Apple cider vinegar is full of beneficial properties. Most significantly if it’s raw, organic, unpasteurised and unfiltered. Unfiltered means it is bottled with the “mother”- a cloudy residue that sits at the bottom of the bottle. Apple cider vinegar, or ACV as it’s commonly referred to, comes packed with with health-enhancing enzymes, amino acids and minerals. When taken daily it regulated the body’s PH and is said to contribute to weight loss. It cleans up lactic acid, which can accumulate in the body and be a common cause of fatigue. ACV, with the help of its potassium and enzymes provides a much needed energy boost when reserves are low. Quite the wonder food. Several years ago I used to take a tablespoon every morning together with a tablespoon of honey in a cup of warm water. I did this for a number of months and the most (pleasantly) surprising outcome was silky soft skin.
You can imagine my enthusiasm then to recently learn that ACV can be made in the comfort of your own home (thanks Juli!
). All you need are the apple scraps from your baking – cores and peelings, a bucket and some patience. Really, it’s that simple. After the bountiful apple harvest we’ve enjoyed this autumn it was an obvious go-to project. Here’s my progress to date.
Having used the actual apple flesh to make yummy desserts I placed the leftover skin and cores in a clean plastic bucket to turn brown. Following that, I covered it all with water and left the bucket in a warm place covered with a dishcloth. After five days I lifted the cloth for an inspection only to be faced with a thin layer of grey-green mould growing over the surface. Apparently this is fantastic, absolutely no need to panic. So after reinstating my cloth I returned the bucket to a shelf in the airing cupboard, where it still sits. The liquid needs to brew for at least a month. In another few weeks, if everything goes to plan, I will have my very own homemade ACV. I’ll strain the liquid into a sterilized bottle making sure not to discard the mother. I’m hoping this will become a routine in my kitchen. It not only makes best use an otherwise waste product, it also avails of local produce and means I’ll never have to buy another bottle of ACV again!
So a month has passed and to be honest the blanket of mould is not very appetising. And, as Keri (see comments) has rightly pointed out, mould is never good (unless it’s a chunk of Roquefort cheese…). Onto the compost heap with my appley slush and back to the drawing board for my homemade ACV recipe. All part of the learning process, folks! I have been advised to agitate the contents every day to avoid mould growth so I will be stirring the next batch at least daily. Loads of great vinegar making tutorials here.
Watch this space for round two!
I’m pleased to report that I’ve finally got to grips with my cider vinegar making. The secret is to make small batches, leaving it in accessible spot in the kitchen to be stirred at every available opportunity. After four weeks I’m rewarded with a mildly flavoured cider which I bottle to use for salad dressings, in cooking and to make herbal tinctures.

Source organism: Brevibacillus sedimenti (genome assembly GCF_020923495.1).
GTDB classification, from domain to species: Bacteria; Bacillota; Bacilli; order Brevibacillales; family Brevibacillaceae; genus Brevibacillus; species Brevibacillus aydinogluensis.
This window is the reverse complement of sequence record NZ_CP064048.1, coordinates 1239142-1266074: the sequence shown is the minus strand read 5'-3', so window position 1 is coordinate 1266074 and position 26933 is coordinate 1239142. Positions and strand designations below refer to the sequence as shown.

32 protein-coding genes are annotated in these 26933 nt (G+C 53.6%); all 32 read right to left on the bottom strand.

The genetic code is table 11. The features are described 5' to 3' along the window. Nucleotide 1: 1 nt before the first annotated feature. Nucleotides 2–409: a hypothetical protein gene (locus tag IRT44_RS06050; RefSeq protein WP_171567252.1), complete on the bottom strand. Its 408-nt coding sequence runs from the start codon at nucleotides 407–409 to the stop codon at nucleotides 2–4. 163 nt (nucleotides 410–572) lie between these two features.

Read Full Post »
James Finlayson is a green freelance writer. He become interested in water conservation issues when he first started working for http://www.londonpumps.co.uk, where he still works today. In his spare time James loves to cook and grow his own veg.
Me: Hi James, I know you are passionate about water conservation – can you share your thoughts on the subject with Green Jam Jar readers?
JF: Gallons of one of our most important natural resources falls all around us and leaks into the ground almost daily and many of us do nothing about it. Of course, this natural resource is nothing other than water. On average, each person uses about 150 litres of water per day, and for many, that water comes through our pipes from water treatment plants which purify the water so that we can drink it. But the majority of our water usage is for purposes other than drinking, like watering plants and lawns, washing clothes and vehicles, and flushing the toilet.
150 litres of water per day? Wow! So basically we are wasting the valuable resource that is drinking water. What can we do about it?
JF: Harvesting rain water is a great way to save on purified water, and it helps the environment, which is always a good thing! You can also save money on water bills. Another advantage to harvesting rain water is that you get to have your very own source of water. This may not seem like a great benefit, but it will in those hot summer days when the country’s suffering from a sudden drought and there’s barely any water coming from the taps. You’ll be the envy of your neighbours with all your harvested rain!
Me: What’s the best way to go about collecting rain water?
JF: The best way to collect and save rain water is to set up a harvesting system. There are plenty of different types of systems, ranging from simple water butts to whole house water systems like the Lowara rainwater harvesting system. Most systems work in the same way.
Me: Can you explain how a water harvesting system works?
JF: Rain water is collected from the drains around the roof of your house. The water is diverted down a pipe to your water butt. This is where you decide if you want a simple butt or something that will supply rain water directly to your house. If you choose something more professional, the water is then be filtered to get rid of dirt and residue from the environment. It then drains into a collection tank that can be buried out of sight beneath your garden.